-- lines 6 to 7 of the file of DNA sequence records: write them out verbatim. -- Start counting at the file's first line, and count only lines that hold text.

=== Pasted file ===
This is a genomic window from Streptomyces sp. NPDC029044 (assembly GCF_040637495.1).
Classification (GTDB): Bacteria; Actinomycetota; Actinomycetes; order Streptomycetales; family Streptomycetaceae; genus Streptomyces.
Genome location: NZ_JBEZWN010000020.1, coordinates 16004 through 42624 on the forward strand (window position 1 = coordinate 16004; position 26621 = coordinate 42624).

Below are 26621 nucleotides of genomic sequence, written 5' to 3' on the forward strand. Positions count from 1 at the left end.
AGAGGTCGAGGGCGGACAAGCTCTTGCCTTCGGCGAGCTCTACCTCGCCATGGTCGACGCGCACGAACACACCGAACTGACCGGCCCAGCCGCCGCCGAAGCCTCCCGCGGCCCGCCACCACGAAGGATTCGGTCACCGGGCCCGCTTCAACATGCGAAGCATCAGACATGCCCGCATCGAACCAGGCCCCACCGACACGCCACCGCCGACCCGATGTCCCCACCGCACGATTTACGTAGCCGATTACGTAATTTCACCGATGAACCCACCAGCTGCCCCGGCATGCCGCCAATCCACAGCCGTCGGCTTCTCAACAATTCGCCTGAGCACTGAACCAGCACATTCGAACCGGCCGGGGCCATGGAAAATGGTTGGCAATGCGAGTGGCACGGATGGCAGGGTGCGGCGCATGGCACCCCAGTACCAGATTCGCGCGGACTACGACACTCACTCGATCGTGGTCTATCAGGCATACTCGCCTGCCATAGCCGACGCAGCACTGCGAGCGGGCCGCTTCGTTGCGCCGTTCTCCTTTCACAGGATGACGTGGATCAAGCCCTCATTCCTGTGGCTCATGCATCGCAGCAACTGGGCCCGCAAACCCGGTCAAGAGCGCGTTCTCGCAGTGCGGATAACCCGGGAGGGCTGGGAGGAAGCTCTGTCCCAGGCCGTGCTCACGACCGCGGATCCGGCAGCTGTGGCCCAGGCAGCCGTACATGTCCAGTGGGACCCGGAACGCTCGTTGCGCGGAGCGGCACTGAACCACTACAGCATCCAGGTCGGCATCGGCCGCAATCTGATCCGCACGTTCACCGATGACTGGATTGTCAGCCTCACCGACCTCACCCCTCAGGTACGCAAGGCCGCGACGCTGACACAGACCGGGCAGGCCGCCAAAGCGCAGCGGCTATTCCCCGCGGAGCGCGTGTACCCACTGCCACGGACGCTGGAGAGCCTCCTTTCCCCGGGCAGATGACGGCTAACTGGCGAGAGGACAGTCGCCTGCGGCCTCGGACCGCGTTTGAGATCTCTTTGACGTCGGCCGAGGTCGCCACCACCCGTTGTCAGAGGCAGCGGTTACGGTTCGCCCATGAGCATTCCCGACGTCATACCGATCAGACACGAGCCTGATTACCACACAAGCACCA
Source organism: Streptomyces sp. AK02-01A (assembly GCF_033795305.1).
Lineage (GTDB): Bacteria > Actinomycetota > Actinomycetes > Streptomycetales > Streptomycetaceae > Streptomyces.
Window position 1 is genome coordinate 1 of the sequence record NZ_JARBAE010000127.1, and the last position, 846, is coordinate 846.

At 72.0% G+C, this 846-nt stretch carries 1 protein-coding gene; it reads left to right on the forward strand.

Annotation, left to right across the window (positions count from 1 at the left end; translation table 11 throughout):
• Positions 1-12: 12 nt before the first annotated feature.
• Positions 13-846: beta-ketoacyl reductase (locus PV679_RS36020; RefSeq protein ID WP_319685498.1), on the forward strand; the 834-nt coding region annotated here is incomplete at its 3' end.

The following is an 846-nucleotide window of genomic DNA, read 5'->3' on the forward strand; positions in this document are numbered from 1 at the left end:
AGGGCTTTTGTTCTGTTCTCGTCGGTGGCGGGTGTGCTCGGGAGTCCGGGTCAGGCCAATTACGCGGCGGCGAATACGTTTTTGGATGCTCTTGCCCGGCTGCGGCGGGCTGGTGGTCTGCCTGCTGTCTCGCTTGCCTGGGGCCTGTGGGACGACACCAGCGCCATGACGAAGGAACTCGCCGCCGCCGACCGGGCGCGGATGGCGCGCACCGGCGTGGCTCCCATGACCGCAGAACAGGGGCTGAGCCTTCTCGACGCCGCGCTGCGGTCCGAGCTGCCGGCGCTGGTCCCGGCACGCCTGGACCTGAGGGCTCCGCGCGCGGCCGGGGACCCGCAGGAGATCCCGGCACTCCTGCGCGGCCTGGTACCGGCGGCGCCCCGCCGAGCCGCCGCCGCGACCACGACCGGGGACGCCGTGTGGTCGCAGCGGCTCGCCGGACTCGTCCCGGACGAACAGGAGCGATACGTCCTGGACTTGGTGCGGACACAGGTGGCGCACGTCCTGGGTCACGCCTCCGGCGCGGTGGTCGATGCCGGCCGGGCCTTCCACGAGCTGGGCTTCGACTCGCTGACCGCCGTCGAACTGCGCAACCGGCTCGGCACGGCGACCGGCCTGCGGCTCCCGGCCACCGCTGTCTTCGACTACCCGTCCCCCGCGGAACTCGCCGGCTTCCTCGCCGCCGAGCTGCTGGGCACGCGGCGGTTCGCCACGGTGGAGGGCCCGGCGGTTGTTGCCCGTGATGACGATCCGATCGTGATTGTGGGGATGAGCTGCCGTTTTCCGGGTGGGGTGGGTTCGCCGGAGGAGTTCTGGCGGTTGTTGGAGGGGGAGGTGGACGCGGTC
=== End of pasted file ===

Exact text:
Source organism: Streptomyces sp. AK02-01A (assembly GCF_033795305.1).
Lineage (GTDB): Bacteria > Actinomycetota > Actinomycetes > Streptomycetales > Streptomycetaceae > Streptomyces.